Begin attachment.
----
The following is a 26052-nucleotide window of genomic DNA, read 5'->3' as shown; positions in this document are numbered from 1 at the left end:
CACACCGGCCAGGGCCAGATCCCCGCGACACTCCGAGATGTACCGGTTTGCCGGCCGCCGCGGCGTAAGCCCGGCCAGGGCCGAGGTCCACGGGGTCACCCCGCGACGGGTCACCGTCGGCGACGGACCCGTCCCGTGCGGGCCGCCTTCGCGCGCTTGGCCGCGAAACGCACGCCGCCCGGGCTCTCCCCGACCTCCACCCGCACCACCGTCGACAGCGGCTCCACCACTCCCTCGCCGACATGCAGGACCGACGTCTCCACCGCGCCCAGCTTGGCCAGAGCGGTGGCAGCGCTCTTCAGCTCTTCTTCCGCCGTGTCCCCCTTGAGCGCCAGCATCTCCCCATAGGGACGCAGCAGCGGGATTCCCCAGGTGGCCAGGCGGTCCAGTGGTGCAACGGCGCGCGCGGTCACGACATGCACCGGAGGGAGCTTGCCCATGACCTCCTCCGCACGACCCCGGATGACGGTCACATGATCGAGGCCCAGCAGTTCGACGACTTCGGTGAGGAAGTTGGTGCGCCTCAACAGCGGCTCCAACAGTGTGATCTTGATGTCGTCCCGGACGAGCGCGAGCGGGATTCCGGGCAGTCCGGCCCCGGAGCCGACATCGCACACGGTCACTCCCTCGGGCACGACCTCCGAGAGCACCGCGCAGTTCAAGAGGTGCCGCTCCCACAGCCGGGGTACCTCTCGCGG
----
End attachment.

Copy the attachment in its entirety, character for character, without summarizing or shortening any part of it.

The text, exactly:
The following is a 26052-nucleotide window of genomic DNA, read 5'->3' as shown; positions in this document are numbered from 1 at the left end:
CACACCGGCCAGGGCCAGATCCCCGCGACACTCCGAGATGTACCGGTTTGCCGGCCGCCGCGGCGTAAGCCCGGCCAGGGCCGAGGTCCACGGGGTCACCCCGCGACGGGTCACCGTCGGCGACGGACCCGTCCCGTGCGGGCCGCCTTCGCGCGCTTGGCCGCGAAACGCACGCCGCCCGGGCTCTCCCCGACCTCCACCCGCACCACCGTCGACAGCGGCTCCACCACTCCCTCGCCGACATGCAGGACCGACGTCTCCACCGCGCCCAGCTTGGCCAGAGCGGTGGCAGCGCTCTTCAGCTCTTCTTCCGCCGTGTCCCCCTTGAGCGCCAGCATCTCCCCATAGGGACGCAGCAGCGGGATTCCCCAGGTGGCCAGGCGGTCCAGTGGTGCAACGGCGCGCGCGGTCACGACATGCACCGGAGGGAGCTTGCCCATGACCTCCTCCGCACGACCCCGGATGACGGTCACATGATCGAGGCCCAGCAGTTCGACGACTTCGGTGAGGAAGTTGGTGCGCCTCAACAGCGGCTCCAACAGTGTGATCTTGATGTCGTCCCGGACGAGCGCGAGCGGGATTCCGGGCAGTCCGGCCCCGGAGCCGACATCGCACACGGTCACTCCCTCGGGCACGACCTCCGAGAGCACCGCGCAGTTCAAGAGGTGCCGCTCCCACAGCCGGGGTACCTCTCGCGG